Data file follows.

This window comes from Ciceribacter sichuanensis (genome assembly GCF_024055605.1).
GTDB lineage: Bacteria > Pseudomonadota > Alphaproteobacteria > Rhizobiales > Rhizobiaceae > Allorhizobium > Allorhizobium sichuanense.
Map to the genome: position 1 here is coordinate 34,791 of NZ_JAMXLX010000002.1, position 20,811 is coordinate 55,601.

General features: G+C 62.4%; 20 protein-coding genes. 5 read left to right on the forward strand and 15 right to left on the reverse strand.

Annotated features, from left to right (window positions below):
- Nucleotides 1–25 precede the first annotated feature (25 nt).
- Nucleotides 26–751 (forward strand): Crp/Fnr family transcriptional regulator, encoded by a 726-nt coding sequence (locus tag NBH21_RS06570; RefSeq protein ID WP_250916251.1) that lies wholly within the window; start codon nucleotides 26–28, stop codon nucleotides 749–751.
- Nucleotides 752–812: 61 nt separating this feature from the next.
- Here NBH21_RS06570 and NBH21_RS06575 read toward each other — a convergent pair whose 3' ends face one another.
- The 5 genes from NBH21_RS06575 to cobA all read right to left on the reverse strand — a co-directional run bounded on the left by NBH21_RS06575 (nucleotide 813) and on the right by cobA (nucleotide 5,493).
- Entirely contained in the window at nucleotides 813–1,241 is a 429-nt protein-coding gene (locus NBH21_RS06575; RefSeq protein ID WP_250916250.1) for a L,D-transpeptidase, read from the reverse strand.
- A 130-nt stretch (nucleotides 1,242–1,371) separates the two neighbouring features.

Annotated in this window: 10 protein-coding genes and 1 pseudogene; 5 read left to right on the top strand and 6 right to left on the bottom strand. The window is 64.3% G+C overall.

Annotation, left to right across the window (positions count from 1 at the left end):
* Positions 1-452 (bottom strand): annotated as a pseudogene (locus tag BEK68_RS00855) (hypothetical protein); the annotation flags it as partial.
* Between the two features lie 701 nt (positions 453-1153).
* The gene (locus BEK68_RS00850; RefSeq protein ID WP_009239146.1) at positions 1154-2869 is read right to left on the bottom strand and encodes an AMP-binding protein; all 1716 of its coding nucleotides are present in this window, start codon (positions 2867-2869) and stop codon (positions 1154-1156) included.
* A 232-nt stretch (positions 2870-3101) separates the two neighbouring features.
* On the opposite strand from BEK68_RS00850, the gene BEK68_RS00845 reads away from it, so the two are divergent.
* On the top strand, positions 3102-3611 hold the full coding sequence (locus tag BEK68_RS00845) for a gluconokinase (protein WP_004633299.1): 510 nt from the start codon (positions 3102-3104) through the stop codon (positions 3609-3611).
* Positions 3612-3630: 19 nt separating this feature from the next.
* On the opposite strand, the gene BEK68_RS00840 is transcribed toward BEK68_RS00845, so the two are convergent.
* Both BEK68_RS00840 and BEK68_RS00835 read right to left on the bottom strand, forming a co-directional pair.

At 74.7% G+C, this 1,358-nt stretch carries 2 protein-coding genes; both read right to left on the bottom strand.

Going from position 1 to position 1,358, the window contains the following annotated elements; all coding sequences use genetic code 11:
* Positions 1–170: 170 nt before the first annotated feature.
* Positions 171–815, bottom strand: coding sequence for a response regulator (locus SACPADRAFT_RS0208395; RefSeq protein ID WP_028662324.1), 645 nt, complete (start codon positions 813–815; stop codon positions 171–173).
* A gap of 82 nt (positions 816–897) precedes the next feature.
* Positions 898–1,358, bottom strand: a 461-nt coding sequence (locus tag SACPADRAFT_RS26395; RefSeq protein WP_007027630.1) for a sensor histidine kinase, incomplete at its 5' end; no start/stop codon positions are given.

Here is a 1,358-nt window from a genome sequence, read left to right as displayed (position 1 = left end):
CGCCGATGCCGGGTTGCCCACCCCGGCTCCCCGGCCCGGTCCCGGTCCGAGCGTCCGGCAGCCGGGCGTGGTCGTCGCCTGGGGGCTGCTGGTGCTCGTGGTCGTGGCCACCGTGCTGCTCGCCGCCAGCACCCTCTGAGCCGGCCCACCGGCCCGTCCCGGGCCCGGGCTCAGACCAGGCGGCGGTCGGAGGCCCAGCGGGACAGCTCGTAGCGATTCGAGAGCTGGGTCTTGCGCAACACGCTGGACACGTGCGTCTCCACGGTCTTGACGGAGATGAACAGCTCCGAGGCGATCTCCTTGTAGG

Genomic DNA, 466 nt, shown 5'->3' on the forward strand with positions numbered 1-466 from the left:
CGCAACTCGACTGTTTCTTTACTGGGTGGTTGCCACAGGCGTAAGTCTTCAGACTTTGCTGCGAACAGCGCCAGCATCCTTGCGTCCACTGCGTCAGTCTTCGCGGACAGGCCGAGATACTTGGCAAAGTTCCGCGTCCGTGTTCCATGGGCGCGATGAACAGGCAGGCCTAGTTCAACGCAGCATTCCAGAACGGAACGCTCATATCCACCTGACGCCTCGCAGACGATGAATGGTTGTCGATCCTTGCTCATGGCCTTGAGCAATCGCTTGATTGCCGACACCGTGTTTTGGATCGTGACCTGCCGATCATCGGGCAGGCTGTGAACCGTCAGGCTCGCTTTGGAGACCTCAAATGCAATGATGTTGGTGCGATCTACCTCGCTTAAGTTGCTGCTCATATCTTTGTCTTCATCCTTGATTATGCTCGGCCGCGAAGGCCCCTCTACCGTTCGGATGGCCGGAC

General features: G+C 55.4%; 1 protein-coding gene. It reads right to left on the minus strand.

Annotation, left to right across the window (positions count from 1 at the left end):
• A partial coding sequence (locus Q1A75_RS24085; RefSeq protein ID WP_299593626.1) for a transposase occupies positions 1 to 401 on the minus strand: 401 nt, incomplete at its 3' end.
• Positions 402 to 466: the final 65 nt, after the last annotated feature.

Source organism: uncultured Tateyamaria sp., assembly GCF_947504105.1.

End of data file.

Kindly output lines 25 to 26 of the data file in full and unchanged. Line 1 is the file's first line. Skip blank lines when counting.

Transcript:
Going from position 1 to position 1,358, the window contains the following annotated elements; all coding sequences use genetic code 11:
* Positions 1–170: 170 nt before the first annotated feature.